The twists and turns of addiction recovery can leave you feeling lost at times. Straying off the path, whether that is due to leaving treatment prematurely or experiencing a relapse after treatment, does not mean it is the end of the road. You can always find your way back to recovery with the appropriate mindset and support.

Giving Treatment Another Try

If you have previously started treatment and left the program without completing it, you might question whether returning would help. There are many reasons why people choose to leave treatment early. It might feel like treatment isn’t working early on because you are not feeling better yet. Or it might feel like it is no longer necessary because you actually are feeling better. This can lead to confidence that you can maintain this without additional support. 

Treatment might be uncomfortable and challenging, leading you to decide at the moment that escaping that discomfort is preferable over continuing. It is possible that the obligations and responsibilities at home are calling you back.

No matter the reason, sometimes treatment doesn’t go as planned. This does not mean that your chance is lost, however. It is never too late to commit to treatment and re-engage with recovery, even if you have taken a detour.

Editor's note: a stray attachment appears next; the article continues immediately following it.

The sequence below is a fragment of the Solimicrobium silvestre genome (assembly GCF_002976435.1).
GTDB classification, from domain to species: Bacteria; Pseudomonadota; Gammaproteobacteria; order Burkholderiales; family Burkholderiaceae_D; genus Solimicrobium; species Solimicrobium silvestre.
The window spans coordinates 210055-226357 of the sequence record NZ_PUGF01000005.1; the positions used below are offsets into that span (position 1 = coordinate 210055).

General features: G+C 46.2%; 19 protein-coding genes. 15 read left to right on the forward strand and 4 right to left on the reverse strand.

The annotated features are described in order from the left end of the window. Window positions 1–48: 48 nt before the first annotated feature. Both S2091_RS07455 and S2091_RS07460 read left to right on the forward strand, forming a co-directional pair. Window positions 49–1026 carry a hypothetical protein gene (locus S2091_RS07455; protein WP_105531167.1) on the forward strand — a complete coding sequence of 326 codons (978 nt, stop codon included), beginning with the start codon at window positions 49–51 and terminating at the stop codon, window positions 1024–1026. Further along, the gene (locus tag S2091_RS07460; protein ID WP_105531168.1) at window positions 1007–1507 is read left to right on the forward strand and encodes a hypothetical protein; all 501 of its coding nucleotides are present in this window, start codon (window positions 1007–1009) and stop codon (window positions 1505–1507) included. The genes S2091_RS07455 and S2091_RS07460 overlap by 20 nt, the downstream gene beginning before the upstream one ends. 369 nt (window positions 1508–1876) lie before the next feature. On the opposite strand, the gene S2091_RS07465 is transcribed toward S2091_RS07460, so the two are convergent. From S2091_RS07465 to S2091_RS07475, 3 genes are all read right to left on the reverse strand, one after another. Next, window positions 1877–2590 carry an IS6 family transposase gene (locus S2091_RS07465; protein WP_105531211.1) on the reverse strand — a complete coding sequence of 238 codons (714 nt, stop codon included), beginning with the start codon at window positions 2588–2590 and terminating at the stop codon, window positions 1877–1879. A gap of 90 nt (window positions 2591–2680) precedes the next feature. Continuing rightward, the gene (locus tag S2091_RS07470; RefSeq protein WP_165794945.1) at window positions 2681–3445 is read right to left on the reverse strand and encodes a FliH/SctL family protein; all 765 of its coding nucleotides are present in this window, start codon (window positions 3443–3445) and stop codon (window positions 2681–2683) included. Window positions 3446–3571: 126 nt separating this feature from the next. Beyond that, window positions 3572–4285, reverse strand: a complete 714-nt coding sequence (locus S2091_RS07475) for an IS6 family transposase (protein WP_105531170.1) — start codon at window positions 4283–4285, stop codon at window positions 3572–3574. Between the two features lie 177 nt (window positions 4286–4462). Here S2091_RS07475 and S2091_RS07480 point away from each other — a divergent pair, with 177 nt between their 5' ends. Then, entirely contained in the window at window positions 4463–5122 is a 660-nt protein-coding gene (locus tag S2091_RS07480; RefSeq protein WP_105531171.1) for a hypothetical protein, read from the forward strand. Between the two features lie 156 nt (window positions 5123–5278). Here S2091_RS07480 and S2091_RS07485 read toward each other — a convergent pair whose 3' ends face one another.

Seeking Treatment After a Relapse

A relapse is not a sign of failure. It is, however, a sign that you may need additional support in your recovery. You can bounce back from a relapse and find your way back to recovery with the appropriate tools. Even if you have been through treatment before, re-engaging with services might be necessary. Recovery is a process and does not simply mean checking treatment off your to-do list. Going through treatment does not ensure that your recovery will continue without a single snag. 

This doesn’t mean that treatment doesn’t work. Addiction is a chronic condition and requires careful management. When people undergo treatment for other chronic diseases, such as diabetes, a current approach to treatment might eventually run its course. Sometimes all that is needed is an adjustment to put someone back on the road to health.